Cytoreductive Radical Prostatectomy in Men with Prostate Cancer and Skeletal Metastases

Axel Heidenreich, Nicola Fossati, David Pfister, Nazareno Suardi, Francesco Montorsi, Shahrokh Shariat, Bernhard Grubmüller, Giorgio Gandaglia, Alberto Briganti, R. Jeffrey Karnes

Research output: Contribution to journalArticlepeer-review

14 Scopus citations

Abstract

Background: Androgen deprivation therapy (ADT) represents the standard treatment for hormone-naïve prostate cancer with systemic metastases (mPCA). The role of radical prostatectomy (RP) in this setting is unclear. Objective: To evaluate the oncological and functional outcomes of men with mPCA who underwent cytoreductive RP (CRP). Design, setting, and participants: Retrospective, multi-institutional study of 113 patients with biopsy-proven mPCA who fulfilled the following selection criteria: (1) completely resectable PCA; (2) osseous metastases; (3) absence of gross retroperitoneal lymph node metastases; (4) absence of bulky pelvic lymph node metastases >3 cm; (5) no or minimal visceral metastases; (6) Eastern Cooperative Oncology Group performance status of 0–1; and (7) written informed consent. Intervention: CRP with extended pelvic lymphadenectomy. Eighty patients (70.8%) received neoadjuvant ADT and 91 (86.5%) adjuvant ADT and/or radiation therapy. Outcome measurements and statistical analysis: Cancer-specific survival, overall survival (OS), biochemical relapse-free survival (BRFS), and clinical relapse-free survival (CRFS) were evaluated using descriptive statistical analyses, the Kaplan-Meier method, and univariate and multivariate analyses. Treatment-associated complications were analysed according to the Clavien-Dindo classification. Results and limitations: The mean patient age was 61 yr (range 42–69). The mean follow-up was 53.6 mo (range 13–96, median 45.7). The 3-yr and 5-yr OS was 99 (87.6%) and 90 (79.6%), respectively, and the mean CRFS was 72.3 mo. Preoperative prostate-specific antigen (PSA) < 1.0 ng/ml and PSA below the median of 8.0 ng/ml were significantly associated with BRFS (p < 0.0004). Pathohistology revealed viable PCA in all cases: 16 (14.2%) had pT4a, 21 (18.6%) had pT2a–c, and 76 (67.3%) had pT3a/b PCA. Positive lymph nodes were identified in 61.6% and positive surgical margins in 36.8% of the patients. Eleven men (9.7%) experienced Clavien Dindo grade IIIa–b complications. Low-volume disease, neoadjuvant ADT, and preoperative PSA were significantly associated with a lower risk of surgery-related complications (p < 0.05). No, mild (1–2 pads/d), and severe incontinence (>2 pads/d) was observed in 68.1%, 17.7%, and 14.1%, respectively. Limitations of the study are the retrospective nature and potential patient selection bias. Conclusions: CRP results in 5-yr OS of 80%, a low rate of significant complications, and good functional outcome in well-selected patients. CRP might be an individualised treatment option in the multimodal management of mPCA. Patient summary: We assessed oncological and functional outcomes associated with cytoreductive radical prostatectomy (CRP) in select men with prostate cancer and osseous metastases. We found that CRP might be associated with long overall and relapse-free survival in well-selected patients. CRP could become an additional treatment option in the multimodal therapy of metastatic prostate cancer; it should be performed in a clinical protocol setting and does not represent a standard therapeutic option. Cytoreductive radical prostatectomy (CRP) results in a 5-yr survival rate of 80%, a low rate of significant complications, and good functional outcome in well selected patients. CRP might be an individualized treatment option in the multimodal management of metastatic prostate cancer.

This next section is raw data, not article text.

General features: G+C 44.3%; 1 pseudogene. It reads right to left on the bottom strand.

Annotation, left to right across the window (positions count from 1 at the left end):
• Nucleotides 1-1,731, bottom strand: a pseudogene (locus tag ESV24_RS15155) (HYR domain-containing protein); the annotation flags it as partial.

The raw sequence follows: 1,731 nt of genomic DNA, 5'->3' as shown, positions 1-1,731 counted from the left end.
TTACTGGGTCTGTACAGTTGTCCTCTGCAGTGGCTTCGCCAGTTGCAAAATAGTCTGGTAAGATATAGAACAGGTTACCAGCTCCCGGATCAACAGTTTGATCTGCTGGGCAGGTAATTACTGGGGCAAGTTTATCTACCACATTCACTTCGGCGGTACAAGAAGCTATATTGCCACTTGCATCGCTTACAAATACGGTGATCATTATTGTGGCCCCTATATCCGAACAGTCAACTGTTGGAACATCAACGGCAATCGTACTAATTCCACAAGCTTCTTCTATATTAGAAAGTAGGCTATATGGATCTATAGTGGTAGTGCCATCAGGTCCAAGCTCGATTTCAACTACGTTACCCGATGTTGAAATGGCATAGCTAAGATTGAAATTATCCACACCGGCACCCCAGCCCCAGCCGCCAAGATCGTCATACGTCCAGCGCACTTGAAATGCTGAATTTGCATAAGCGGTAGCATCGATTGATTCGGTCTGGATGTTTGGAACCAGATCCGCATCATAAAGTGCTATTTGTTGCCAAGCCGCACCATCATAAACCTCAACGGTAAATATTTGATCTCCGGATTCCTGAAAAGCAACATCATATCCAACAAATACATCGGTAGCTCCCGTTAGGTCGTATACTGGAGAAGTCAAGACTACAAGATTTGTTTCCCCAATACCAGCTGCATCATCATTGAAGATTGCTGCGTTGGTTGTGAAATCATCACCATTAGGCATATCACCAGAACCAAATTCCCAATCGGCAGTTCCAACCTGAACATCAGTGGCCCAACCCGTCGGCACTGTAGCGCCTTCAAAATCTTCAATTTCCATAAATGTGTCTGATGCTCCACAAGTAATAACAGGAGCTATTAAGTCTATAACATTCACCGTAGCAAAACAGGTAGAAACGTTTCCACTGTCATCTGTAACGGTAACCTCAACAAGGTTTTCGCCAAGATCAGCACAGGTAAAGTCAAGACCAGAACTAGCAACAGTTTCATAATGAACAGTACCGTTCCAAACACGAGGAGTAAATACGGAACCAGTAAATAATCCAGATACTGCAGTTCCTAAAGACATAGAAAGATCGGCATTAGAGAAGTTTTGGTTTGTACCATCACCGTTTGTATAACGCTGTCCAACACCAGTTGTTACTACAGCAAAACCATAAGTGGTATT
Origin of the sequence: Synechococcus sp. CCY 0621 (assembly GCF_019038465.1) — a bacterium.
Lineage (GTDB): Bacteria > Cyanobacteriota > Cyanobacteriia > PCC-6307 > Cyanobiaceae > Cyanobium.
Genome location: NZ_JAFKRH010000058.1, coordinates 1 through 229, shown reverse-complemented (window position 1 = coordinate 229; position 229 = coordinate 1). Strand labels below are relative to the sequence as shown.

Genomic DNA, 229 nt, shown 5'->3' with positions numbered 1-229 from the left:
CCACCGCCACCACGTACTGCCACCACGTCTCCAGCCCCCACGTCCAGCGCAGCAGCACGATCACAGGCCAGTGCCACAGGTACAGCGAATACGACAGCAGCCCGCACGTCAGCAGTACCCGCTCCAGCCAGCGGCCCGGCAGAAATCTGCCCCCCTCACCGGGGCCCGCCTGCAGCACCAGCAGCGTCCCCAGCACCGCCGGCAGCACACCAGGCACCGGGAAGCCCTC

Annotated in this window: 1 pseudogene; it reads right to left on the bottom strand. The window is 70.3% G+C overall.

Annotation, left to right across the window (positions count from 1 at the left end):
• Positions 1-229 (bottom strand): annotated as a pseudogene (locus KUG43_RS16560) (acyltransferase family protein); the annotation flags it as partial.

Original languageEnglish (US)
Pages (from-to)46-53
Number of pages8
JournalEuropean Urology Oncology
Volume1
Issue number1
DOIs
StatePublished - May 2018

Keywords

  • Androgen deprivation
  • Continence
  • LHRH-analogues
  • Metastatic prostate cancer
  • Surgery

ASJC Scopus subject areas

  • Surgery
  • Oncology
  • Radiology Nuclear Medicine and imaging
  • Urology

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